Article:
are now so scarce and appear to be confined
strictly to the St. Paul "has beens." On one
occasion recently while playing at the local
grounds this "Spaghetti" bruiser came very
near being escorted off the grounds on a rail
by members of the local team for acting in
♦ * xtU r£ l way of Insulting patrons in the
stand Then there is Jaok Pickett, whom all
fans here will remember as the dirtiest ball
player aver belonging to the local team His
unwarranted attack on Shortstop Sehiebeck '
who was then playing in the Western league' !
was one of the most cowardly acts ever wit- I
nessed here and the contract jumper, Pickett
was roundly hissed. Jack Glasscock. the legl
breaker and habitual spiker. is another mem
bar of this illustrious team of dead ones By
his dirty tactloe this fellow, who should have
be pensioned and left to die of old age, has put
more clean and good ball players out of the
game than all the rest of the toughs who were
ever unfortunately employed. That picture of
hard luck, Mertes, is another worthy compan
ion of the trio already mentioned and al
though not very well known In the present
league circuit, his reputation as a dirty player
preceded him and during kls short term in the
\\ estern league has sustained his record estab- j
lished elsewhere of being a would-be scrapper '
and shoulder worker. There are others in the
team, but the ones mentioned are the worst
in the business and when the St. Paul papers
!wi» J°"*"f a i bo S t - dlrty ball P |avin S evi
dently don t look down the line of their team
and see the names of Mullane. Pickett, Mertes
and Glasscock. This four should beat any royal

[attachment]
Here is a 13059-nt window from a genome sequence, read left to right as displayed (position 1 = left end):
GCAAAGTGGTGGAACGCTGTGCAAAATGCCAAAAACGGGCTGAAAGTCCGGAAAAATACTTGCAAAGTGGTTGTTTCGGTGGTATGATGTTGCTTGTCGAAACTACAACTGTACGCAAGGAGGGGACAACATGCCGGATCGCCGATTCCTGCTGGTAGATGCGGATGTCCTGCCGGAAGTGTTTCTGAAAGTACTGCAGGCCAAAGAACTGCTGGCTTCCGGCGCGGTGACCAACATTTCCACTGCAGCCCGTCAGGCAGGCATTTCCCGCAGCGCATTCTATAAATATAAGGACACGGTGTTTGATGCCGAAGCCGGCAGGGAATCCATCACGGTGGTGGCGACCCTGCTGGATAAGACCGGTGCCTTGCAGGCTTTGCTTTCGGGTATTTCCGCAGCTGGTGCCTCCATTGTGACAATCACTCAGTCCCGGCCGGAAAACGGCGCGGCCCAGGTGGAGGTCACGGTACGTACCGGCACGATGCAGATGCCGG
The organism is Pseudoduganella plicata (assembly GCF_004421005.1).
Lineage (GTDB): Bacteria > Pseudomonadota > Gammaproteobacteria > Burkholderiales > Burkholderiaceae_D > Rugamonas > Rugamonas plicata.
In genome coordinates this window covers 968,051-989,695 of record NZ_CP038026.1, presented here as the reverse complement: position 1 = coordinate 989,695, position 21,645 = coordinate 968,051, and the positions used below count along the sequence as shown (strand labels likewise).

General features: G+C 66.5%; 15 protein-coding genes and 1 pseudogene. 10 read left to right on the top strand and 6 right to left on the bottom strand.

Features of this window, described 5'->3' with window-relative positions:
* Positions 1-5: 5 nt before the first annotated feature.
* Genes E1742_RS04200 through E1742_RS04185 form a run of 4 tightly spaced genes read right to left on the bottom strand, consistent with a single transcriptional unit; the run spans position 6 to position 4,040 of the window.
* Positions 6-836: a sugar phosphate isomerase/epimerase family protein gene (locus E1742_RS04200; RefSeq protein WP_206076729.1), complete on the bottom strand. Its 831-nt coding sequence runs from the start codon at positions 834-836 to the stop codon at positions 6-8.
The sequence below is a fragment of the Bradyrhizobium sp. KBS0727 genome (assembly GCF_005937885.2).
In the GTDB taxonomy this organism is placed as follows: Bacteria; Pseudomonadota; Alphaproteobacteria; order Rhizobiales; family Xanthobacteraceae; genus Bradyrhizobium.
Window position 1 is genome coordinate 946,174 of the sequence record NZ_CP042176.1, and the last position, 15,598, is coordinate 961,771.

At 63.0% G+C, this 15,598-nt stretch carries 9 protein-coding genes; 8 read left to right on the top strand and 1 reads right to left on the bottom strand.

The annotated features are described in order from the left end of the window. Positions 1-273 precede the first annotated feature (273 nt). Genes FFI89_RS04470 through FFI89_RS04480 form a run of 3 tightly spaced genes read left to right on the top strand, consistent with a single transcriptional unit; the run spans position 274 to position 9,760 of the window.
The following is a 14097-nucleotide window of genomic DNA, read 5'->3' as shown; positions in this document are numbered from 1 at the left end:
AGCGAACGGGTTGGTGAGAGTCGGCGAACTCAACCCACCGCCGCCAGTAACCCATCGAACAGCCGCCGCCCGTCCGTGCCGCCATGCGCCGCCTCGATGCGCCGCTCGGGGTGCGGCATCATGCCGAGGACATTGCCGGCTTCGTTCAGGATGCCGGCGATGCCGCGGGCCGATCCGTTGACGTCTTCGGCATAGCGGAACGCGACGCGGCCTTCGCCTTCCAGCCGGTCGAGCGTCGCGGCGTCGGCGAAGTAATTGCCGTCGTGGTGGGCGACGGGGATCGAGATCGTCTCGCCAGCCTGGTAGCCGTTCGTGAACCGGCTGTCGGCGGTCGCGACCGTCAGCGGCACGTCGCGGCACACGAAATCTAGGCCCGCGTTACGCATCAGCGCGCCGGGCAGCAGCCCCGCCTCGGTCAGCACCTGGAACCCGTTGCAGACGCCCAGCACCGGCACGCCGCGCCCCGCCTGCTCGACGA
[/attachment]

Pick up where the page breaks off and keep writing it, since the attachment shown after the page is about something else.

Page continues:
. S 2.£ f d(sre putables ever held at one time.
The article is so malicious that it
betrays its venom and discounts its
sincerity. That it writer is not a lover
of base ball as a clean game is ap
parent from his billingsgate, while his
knowledge of current events is poorly
displayed by his reference to Mertes as
a picture of hard luck. If Mertes just
drafted into the Philadelphia 'club
what must be the condition of Man
ning's glass arm phenom, Bevis who
lost his curves before he had pitched
ten games; that blasphemous Nyce
the loud mouthed Sammy Nicholl or
Campau, who went down in the North
western's league smash up.
Don't Forget the Date*
Next Friday. July 10th, is the last
day to deposit in the Savings Bank of
St. Paul to draw six months interest
Jan. 1, 1597. One dollar deposits re
ceived. sth and Jackson streets.
Foley and Harrison Meet.
W. D. Harrison, the Oregon expert will
v V 1 T?r es match ■* balk"
line with Tom Foley. at Foley's rooms on
East P,fth street, this week, play bejrlnniSg
at 80 clock this evening. Foley will pia?
100 to Harrison's 300, each evening, for the I

For a Brain Stimulant
Use Horaford'i Acid Phosphate.
Dr. W. F. Toombs, Morrillton. Ark., says:
It 13 certainly the finest brain ■timulant I
have found."
— — ■>!
Nationals of Arkansas Indorse Bent
ly for President.
LITTLE ROCK, Ark., July 5.-The state
convention of the newly organized national
fh^Z 11? ,***s?*. here y estcrd »y emphasized
the split in the free silver forces In Arkan
•f .^ei they resolved to support Bentley,
of Nebraska, for the presidency, and nom
inated a candidate for governor and a list of